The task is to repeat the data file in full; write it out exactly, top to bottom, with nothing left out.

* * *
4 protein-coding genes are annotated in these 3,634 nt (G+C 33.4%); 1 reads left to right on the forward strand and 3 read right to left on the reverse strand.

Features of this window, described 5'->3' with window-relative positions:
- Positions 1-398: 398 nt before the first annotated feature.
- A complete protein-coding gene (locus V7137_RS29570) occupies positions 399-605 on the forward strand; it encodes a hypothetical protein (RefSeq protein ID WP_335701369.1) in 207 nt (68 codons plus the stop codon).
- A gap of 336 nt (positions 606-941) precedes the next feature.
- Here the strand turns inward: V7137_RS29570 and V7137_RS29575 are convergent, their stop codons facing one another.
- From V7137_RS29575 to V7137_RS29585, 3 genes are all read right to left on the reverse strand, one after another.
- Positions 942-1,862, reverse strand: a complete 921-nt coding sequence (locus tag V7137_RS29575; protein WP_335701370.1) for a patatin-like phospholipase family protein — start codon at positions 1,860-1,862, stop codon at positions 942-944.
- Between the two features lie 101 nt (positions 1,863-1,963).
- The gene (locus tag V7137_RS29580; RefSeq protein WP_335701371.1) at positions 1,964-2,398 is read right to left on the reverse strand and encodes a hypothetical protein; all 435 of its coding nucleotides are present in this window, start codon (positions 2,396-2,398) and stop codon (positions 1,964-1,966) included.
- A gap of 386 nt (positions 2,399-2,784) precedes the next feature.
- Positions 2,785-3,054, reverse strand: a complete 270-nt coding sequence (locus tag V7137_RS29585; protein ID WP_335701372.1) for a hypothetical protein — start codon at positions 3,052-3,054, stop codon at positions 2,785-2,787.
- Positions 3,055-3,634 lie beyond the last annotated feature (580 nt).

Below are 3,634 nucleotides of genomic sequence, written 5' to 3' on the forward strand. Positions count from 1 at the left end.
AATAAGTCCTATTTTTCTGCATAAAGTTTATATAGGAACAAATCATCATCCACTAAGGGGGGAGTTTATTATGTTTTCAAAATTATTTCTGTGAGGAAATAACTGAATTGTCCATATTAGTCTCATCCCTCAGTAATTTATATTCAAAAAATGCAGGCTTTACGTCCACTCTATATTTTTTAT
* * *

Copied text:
4 protein-coding genes are annotated in these 3,634 nt (G+C 33.4%); 1 reads left to right on the forward strand and 3 read right to left on the reverse strand.

Features of this window, described 5'->3' with window-relative positions:
- Positions 1-398: 398 nt before the first annotated feature.
- A complete protein-coding gene (locus V7137_RS29570) occupies positions 399-605 on the forward strand; it encodes a hypothetical protein (RefSeq protein ID WP_335701369.1) in 207 nt (68 codons plus the stop codon).
- A gap of 336 nt (positions 606-941) precedes the next feature.
- Here the strand turns inward: V7137_RS29570 and V7137_RS29575 are convergent, their stop codons facing one another.
- From V7137_RS29575 to V7137_RS29585, 3 genes are all read right to left on the reverse strand, one after another.
- Positions 942-1,862, reverse strand: a complete 921-nt coding sequence (locus tag V7137_RS29575; protein WP_335701370.1) for a patatin-like phospholipase family protein — start codon at positions 1,860-1,862, stop codon at positions 942-944.
- Between the two features lie 101 nt (positions 1,863-1,963).
- The gene (locus tag V7137_RS29580; RefSeq protein WP_335701371.1) at positions 1,964-2,398 is read right to left on the reverse strand and encodes a hypothetical protein; all 435 of its coding nucleotides are present in this window, start codon (positions 2,396-2,398) and stop codon (positions 1,964-1,966) included.
- A gap of 386 nt (positions 2,399-2,784) precedes the next feature.
- Positions 2,785-3,054, reverse strand: a complete 270-nt coding sequence (locus tag V7137_RS29585; protein ID WP_335701372.1) for a hypothetical protein — start codon at positions 3,052-3,054, stop codon at positions 2,785-2,787.
- Positions 3,055-3,634 lie beyond the last annotated feature (580 nt).

Below are 3,634 nucleotides of genomic sequence, written 5' to 3' on the forward strand. Positions count from 1 at the left end.
AATAAGTCCTATTTTTCTGCATAAAGTTTATATAGGAACAAATCATCATCCACTAAGGGGGGAGTTTATTATGTTTTCAAAATTATTTCTGTGAGGAAATAACTGAATTGTCCATATTAGTCTCATCCCTCAGTAATTTATATTCAAAAAATGCAGGCTTTACGTCCACTCTATATTTTTTAT